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-   -   You learn everyday. (http://www.hotrodders.com/forum/you-learn-everyday-76300.html)

BarryK 12-16-2005 02:38 PM

You learn everyday.
 
A local Restoration shop lost their painter by firing him and had an allover that had to be shot.
I tried to get out of it but in short had to paint it today.

I had called a painter in the meantime I have known for 20 years and told him to stop by the shop for a job as I was going to be there about 8 to start spraying the car.

He got there as I was finishing up the second coat of clear and wanted to come in the booth when I shot the third coat.

Finished the car and noticed a run about 2" Long on front headlight bezel, I was going to get some tape and he says get a touch up brush and dip in reducer.

Never seen anything like it, he stuck the sword brush in the run (must be done while wet) and pulled the run off. I could not believe it!

Sure a lot neater and faster than taping a run off.

bloverby 12-16-2005 02:58 PM

I use that method whenever I have a drip on a the edge of a panel. If I get a curtain near the edge on say a trunk lid I will chase the run to the edge then come back and wipe the little clearsicle (new word) off with a detail brush soaked in reducer. Better still I just try not to get a run in the first place.

mrcleanr6 12-16-2005 08:36 PM

nice!!! i'll have to remember that one.

Bee4Me 12-16-2005 09:25 PM

Thanks Barry.
I'll keep that along with the toothpick trick rumbling around in my head.
I learned a LOT today too. :eek:
Amazing what you can learn by just listening (and reading here). :thumbup:

kenseth17 12-16-2005 10:44 PM

hmm, interesting, I still try the sticky side of tape trick if I get a run. I tried wiping with a wet finger (keep you mind out of the gutter) once like was suggested somewhere and all i did was make a bigger mess.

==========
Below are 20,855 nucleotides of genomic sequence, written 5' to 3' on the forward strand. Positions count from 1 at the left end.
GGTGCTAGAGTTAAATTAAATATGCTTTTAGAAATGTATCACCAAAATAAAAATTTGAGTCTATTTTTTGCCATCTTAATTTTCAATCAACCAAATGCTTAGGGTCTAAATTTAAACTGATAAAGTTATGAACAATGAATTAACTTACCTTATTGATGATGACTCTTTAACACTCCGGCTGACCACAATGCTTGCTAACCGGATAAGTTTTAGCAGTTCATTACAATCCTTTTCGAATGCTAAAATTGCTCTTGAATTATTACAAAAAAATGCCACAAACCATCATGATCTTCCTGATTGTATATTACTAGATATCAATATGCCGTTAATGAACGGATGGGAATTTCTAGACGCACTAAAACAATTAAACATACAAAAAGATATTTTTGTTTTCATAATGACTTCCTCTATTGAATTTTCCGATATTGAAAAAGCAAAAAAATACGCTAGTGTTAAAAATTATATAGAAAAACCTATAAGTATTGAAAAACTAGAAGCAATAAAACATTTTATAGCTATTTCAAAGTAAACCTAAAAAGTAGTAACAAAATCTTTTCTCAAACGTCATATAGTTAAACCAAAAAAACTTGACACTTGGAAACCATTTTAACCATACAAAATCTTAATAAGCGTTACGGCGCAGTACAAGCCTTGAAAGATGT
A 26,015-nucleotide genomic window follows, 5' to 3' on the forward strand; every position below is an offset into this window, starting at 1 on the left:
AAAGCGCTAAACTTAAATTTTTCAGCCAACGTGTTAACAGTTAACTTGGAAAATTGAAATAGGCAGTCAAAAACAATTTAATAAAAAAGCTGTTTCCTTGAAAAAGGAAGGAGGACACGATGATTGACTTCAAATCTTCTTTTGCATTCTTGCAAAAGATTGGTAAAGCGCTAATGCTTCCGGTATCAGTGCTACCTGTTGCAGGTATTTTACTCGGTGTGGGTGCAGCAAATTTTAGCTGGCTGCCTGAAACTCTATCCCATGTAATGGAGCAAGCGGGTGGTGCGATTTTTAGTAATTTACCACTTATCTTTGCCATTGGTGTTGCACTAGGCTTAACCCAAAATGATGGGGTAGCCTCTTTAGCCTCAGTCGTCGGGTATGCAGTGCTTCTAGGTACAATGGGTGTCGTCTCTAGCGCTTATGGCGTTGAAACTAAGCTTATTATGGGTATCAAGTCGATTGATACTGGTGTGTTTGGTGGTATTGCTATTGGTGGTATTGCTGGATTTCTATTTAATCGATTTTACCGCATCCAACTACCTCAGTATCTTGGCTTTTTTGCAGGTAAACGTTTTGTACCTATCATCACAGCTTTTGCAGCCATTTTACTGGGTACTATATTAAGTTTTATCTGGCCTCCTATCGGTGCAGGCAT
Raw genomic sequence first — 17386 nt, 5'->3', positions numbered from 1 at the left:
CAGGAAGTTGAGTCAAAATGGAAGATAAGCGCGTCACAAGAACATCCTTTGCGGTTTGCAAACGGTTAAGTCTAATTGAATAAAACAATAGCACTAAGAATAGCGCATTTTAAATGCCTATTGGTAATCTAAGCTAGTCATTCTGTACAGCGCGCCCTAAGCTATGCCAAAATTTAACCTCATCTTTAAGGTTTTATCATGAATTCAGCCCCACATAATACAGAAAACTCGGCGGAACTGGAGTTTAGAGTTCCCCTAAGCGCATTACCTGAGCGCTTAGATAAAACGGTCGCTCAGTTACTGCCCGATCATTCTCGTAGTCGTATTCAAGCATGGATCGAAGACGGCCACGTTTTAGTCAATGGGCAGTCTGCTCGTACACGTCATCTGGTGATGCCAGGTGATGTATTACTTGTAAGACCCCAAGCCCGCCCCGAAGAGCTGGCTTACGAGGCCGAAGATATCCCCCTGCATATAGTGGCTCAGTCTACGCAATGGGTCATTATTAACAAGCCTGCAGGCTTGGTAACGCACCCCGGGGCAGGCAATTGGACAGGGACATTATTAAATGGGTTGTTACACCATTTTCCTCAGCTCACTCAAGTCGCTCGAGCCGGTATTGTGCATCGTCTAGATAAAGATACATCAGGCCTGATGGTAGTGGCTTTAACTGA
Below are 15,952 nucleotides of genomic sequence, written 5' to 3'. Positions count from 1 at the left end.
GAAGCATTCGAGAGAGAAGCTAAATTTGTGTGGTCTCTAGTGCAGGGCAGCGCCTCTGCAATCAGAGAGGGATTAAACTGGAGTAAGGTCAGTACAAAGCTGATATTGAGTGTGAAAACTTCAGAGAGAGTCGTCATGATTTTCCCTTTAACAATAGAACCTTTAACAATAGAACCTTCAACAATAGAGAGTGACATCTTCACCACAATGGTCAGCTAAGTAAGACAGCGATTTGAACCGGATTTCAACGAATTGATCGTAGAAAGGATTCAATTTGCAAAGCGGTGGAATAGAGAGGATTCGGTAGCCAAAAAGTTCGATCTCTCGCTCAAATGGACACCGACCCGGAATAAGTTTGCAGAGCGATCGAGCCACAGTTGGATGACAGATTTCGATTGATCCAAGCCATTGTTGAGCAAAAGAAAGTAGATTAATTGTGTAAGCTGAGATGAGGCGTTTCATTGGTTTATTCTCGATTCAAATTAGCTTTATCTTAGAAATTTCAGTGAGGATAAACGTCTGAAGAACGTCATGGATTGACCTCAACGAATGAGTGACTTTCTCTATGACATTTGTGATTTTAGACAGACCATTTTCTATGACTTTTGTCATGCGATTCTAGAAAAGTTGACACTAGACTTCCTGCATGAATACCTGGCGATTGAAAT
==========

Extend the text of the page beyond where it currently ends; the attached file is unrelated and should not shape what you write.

BarryK 12-17-2005 04:01 AM

RE: Sticky tape.

Tell you what I did years ago
because I spray any Restoration or show car so wet I will have a run or 3-4 somewhere, I would not be happy with the job if I did not.
Thats just me.

Years ago I use to spray clear on a scrap panel and play with the runs with masking tape trying to get as smooth as possible.
I have got that down where maybe half the time you won't see the run and the other half where it will need 1500 wet to smooth out.

All I try to avoid is a run that requires you to use a block thats why so much effort with the tape.

baddbob 12-17-2005 07:06 AM

When I don't get a little run in the job it just makes me wonder if maybe I could have applied it wetter :D I'll try the dagger trick on the next one. Barry, you could have made this the tip of the day :thumbup: So do I just apply the brush like I'd be striping and just pull the run down or up? Or do you just lay the brush on the run and then pull it back off of the surface? I'm thinking the reducer melts the clear enough that the brush pulls some off the surface. Bob

BarryK 12-17-2005 07:23 AM

The run was about two inches long.
He stuck the tip in the beginning part and laid the brush down in the run and than pulled off.
Had to do it a second time on a 1/2 inch left over that brush was not long enough to reach.
Must re-wet brush each time.